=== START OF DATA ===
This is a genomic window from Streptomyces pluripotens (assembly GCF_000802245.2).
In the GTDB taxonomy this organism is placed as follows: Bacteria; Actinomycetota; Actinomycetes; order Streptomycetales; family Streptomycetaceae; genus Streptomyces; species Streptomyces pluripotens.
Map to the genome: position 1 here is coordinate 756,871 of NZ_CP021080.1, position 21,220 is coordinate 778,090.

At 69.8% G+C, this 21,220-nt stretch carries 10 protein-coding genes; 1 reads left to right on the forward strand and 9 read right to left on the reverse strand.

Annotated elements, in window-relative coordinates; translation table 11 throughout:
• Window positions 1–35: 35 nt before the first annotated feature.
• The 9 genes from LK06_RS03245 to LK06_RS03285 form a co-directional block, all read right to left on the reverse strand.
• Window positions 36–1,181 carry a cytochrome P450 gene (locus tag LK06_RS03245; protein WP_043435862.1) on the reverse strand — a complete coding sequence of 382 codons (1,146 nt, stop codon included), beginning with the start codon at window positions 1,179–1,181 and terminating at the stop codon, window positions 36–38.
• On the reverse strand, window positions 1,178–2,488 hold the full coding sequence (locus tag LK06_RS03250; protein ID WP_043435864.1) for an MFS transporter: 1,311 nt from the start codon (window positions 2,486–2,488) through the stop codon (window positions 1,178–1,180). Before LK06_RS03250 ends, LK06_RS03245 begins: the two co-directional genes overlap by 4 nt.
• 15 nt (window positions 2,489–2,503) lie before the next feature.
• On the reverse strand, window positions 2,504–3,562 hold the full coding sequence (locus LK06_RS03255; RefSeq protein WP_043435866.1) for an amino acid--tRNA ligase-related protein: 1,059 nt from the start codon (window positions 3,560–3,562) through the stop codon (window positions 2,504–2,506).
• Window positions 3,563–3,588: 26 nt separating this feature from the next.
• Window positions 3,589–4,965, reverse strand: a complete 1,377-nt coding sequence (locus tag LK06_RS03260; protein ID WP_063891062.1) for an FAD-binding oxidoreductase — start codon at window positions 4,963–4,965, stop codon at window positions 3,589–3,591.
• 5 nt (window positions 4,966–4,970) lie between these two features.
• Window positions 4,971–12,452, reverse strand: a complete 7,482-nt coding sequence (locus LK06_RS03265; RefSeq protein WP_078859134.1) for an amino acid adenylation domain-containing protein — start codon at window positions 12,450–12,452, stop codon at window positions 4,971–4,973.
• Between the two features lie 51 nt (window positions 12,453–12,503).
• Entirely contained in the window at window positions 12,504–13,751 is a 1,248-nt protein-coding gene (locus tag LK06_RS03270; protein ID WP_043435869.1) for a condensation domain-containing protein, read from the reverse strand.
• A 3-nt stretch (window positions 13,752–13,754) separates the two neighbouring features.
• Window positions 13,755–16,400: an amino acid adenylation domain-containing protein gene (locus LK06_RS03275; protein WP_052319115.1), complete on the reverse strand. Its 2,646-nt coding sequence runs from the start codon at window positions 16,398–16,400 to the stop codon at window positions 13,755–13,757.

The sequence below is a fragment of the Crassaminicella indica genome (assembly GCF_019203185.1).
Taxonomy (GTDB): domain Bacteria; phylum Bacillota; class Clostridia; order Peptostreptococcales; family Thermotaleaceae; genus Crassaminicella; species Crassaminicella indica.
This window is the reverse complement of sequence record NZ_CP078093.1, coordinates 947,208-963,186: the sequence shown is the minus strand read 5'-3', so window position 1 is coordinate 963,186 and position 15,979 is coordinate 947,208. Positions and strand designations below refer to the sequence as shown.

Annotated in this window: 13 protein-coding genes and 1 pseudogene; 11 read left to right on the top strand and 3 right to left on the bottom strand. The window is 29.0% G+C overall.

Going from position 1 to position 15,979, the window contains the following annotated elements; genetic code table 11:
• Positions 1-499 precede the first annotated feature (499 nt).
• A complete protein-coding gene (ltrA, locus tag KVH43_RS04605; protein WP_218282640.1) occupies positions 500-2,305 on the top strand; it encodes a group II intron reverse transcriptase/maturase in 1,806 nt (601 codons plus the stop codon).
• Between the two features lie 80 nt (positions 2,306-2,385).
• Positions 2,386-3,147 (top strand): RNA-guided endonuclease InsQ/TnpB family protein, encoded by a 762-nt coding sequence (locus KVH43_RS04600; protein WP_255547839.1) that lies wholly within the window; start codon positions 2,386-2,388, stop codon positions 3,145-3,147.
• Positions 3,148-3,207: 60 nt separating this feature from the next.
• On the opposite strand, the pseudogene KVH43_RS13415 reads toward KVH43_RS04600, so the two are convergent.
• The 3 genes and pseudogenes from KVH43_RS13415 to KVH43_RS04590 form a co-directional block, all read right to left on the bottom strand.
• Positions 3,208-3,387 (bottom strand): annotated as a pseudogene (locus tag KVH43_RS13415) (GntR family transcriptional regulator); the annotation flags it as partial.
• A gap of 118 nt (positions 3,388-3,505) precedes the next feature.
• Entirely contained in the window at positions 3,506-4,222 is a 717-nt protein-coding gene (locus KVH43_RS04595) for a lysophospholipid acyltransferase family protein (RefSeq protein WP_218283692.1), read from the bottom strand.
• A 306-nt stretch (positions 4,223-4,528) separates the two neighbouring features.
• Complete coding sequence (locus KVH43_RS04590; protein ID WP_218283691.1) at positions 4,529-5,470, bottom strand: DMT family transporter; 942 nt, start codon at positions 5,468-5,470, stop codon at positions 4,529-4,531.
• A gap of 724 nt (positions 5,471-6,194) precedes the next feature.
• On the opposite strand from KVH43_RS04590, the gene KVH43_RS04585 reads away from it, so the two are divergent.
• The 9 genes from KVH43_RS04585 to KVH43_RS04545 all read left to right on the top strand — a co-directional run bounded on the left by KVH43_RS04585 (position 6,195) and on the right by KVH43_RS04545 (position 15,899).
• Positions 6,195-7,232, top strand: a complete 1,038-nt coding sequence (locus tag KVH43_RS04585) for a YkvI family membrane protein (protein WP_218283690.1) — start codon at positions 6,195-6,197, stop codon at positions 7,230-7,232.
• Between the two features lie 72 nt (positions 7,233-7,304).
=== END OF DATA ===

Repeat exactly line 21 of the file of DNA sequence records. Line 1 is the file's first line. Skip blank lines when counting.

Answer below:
Taxonomy (GTDB): domain Bacteria; phylum Bacillota; class Clostridia; order Peptostreptococcales; family Thermotaleaceae; genus Crassaminicella; species Crassaminicella indica.